Hawaiian History lives on Instagram

Hawaiian+History+class+is+using+Instagram+to+make+their+learning+meaningful.+This+is+an+example+posting+from+%40kaniuula%3A+%22He+lawai%E2%80%98a+no+ke+papa%E2%80%98u%2C+he+pokole+ke+aho%3B+he+lawai%E2%80%98a+no+ke+kai+hohonu+he+loa+ke+aho+-+%E2%80%98%C5%8Clelo+No%E2%80%98eau+%28A+fisherman+of+shallow+sea+uses+only+a+short+line%3B+a+fisherman+of+the+deep+sea+uses+a+long+line%29+My+mana%E2%80%98o%3A+the+explanation+to+me+is+that+%22you+will+reach+only+as+far+as+you+aim+and+prepare+yourself+to+reach.%22+Obviously+Pa%E2%80%98ao+had+big+things+in+mind+when+migrating+to+Hawaii%E2%80%98i.+He+prepared+well...+P.s.+This+is+the+canoe+I+made+this+weekend+for+class+ft.+Galaxy+bath+bomb.%22

Photo by Instagram post by Michelle Nakashima

Hawaiian History class is using Instagram to make their learning meaningful. This is an example posting from @kaniuula: “He lawai‘a no ke papa‘u, he pokole ke aho; he lawai‘a no ke kai hohonu he loa ke aho – ‘Ōlelo No‘eau (A fisherman of shallow sea uses only a short line; a fisherman of the deep sea uses a long line) My mana‘o: the explanation to me is that “you will reach only as far as you aim and prepare yourself to reach.” Obviously Pa‘ao had big things in mind when migrating to Hawaii‘i. He prepared well… P.s. This is the canoe I made this weekend for class ft. Galaxy bath bomb.”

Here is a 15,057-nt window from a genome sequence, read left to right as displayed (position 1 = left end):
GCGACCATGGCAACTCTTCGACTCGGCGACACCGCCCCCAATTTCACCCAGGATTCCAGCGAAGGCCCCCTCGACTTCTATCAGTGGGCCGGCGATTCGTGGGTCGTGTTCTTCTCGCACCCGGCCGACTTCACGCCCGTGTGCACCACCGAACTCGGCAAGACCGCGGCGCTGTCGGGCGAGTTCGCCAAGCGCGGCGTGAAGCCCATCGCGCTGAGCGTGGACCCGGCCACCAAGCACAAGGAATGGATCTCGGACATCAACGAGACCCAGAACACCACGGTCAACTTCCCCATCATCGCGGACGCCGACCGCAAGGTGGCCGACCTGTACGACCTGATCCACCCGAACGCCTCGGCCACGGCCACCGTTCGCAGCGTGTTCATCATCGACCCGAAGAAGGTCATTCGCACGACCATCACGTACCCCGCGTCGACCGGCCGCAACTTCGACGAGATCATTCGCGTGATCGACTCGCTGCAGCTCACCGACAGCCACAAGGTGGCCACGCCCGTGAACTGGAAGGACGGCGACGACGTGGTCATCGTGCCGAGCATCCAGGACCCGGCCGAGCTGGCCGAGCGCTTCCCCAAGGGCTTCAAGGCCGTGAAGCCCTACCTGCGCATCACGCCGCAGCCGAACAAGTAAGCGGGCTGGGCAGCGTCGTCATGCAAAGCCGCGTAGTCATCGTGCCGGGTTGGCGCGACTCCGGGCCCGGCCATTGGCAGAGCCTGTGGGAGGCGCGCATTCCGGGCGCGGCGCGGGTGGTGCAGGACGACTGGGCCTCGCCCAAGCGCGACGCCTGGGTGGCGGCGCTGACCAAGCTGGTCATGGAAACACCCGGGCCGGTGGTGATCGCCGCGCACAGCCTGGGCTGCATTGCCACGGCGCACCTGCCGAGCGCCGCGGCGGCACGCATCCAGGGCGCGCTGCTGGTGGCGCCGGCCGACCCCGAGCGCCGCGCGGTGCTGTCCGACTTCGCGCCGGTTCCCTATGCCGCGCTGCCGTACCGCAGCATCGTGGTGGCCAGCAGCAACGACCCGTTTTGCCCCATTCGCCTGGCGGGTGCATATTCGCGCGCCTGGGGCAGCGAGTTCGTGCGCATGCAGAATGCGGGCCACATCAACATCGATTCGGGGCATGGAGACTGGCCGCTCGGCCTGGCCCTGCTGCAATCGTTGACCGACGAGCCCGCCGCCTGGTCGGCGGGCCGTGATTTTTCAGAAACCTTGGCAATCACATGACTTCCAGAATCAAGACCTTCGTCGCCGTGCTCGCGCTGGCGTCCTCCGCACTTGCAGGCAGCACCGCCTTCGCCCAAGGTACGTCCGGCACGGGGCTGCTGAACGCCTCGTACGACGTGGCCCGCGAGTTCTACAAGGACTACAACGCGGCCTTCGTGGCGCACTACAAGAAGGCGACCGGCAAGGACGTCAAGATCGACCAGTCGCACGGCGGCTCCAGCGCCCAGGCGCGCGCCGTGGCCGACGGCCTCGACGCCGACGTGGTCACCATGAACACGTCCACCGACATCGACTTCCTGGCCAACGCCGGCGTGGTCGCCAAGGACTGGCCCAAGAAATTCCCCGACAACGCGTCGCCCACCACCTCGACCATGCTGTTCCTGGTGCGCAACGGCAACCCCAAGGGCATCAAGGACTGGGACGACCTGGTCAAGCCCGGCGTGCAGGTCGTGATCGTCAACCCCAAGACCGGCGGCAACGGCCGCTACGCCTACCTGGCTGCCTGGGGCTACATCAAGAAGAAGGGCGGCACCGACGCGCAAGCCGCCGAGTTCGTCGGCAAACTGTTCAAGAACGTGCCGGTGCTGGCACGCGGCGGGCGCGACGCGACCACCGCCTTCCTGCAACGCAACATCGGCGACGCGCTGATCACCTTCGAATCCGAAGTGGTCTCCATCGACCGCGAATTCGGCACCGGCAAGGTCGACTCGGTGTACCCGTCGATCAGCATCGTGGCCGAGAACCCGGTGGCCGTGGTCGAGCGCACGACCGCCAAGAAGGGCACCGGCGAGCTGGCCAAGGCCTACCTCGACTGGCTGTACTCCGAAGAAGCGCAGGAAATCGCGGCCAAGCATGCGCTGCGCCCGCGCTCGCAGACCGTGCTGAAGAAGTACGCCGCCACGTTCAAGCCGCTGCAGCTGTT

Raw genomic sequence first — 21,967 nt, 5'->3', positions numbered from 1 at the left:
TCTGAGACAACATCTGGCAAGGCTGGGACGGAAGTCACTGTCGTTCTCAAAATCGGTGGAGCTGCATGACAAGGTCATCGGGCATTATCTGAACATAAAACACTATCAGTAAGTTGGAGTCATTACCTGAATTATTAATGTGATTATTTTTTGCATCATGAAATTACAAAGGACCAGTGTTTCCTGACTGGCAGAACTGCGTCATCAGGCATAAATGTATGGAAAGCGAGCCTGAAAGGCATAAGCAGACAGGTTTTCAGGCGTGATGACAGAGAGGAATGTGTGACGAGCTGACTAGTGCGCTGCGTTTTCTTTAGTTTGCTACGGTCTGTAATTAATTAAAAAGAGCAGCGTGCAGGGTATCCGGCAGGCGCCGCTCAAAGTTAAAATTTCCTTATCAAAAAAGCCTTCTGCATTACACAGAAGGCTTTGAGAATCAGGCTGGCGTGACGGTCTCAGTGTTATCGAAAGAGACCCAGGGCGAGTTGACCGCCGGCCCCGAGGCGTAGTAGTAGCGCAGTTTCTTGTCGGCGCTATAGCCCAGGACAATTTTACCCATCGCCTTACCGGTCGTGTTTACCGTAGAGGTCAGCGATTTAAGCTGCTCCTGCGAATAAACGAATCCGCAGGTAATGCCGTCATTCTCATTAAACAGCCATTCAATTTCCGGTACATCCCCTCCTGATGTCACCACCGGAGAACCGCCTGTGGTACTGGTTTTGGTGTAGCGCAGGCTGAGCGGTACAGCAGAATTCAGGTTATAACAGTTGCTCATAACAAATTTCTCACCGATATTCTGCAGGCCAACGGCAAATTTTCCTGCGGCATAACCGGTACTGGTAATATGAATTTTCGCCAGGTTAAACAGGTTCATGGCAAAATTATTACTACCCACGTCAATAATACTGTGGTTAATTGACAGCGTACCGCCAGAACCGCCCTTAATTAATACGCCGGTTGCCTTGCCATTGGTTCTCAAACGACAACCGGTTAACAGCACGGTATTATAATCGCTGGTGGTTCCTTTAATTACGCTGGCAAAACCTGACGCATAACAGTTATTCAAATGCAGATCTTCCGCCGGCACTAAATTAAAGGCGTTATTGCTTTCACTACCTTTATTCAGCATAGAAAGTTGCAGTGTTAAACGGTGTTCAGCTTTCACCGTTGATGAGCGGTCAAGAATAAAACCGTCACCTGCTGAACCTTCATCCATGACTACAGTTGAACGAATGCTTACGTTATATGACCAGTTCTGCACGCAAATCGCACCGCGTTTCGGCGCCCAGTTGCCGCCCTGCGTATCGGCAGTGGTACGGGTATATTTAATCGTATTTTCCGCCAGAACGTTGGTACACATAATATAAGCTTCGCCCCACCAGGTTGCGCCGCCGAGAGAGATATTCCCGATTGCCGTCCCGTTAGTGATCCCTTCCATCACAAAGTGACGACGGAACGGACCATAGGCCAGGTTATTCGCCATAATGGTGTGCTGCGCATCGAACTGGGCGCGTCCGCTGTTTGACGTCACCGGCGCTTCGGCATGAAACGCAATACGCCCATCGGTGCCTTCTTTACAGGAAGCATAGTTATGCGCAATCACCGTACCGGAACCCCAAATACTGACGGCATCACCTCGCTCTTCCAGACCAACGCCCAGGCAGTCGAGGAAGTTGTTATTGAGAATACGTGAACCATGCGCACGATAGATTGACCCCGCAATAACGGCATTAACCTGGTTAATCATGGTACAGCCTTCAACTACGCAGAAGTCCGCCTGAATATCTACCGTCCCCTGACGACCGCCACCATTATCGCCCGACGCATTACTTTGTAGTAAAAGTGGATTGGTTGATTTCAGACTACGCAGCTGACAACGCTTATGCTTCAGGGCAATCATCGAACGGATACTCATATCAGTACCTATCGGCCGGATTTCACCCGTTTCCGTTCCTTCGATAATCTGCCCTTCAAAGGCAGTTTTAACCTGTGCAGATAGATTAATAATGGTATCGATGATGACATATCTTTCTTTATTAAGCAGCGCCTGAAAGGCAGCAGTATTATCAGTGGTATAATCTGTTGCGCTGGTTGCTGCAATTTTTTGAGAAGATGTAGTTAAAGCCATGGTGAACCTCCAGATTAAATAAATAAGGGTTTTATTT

Instagram post by kaniuula

Hawaiian History, a Kamehameha Schools Maui class, has joined 500 million Instagram users by creating a class page that is run by the students. Kumu Kapulani Antonio is behind @kaniuula and hopes this will be the beginning of a new tool in education at KS.

Throughout the school year, Hawaiian History students are assigned to post a short summary with a relevant picture about one of four class units- indigenous past, colonization, decolonization, and indigenous futures.

“Kaniuʻula serves as a platform for us to share, with others around the world, what we learn in Kumu Kapulani’s class about our Hawaiian history,” Dayle “Kaulike” Pescaia said. “It helps us…be creative with our words when we summarize every manaʻo of each kiʻi we post.”

Kumu Kapulani was inspired to create @kaniuula after being exposed to @poptourshawaii, by her daughter, ‘Iolani (’08), who is an alumna of the University of Hawaiʻi at Mānoa and now teaches at the University of Hawai’i Maui College.

“Pop tours Hawai’i has students post about various events that happened during colonization with the goal of knowing where they come from,” she said.

The next step was to create an Instagram name. “Ka Niu ʻUla” translates to “The Red Coconut.” This refers to Maui chief Kahekili’s warriors before Kamehameha united the Hawaiian islands.

Kahanu Haake said that “@kaniuula helps us take what we learned from past lessons and incorporates it into something we do every day.”

As new classes begin, Kumu Kapulani hopes to keep @kaniuula in her curriculum while changing the posting requirements to keep new material going up on the page.

“It’s neat that social media can be used as a learning tool and put information out in an artful way,” she said.

@kaniuula is public for all to read.

“We need followers,” Kumu Kapulani said.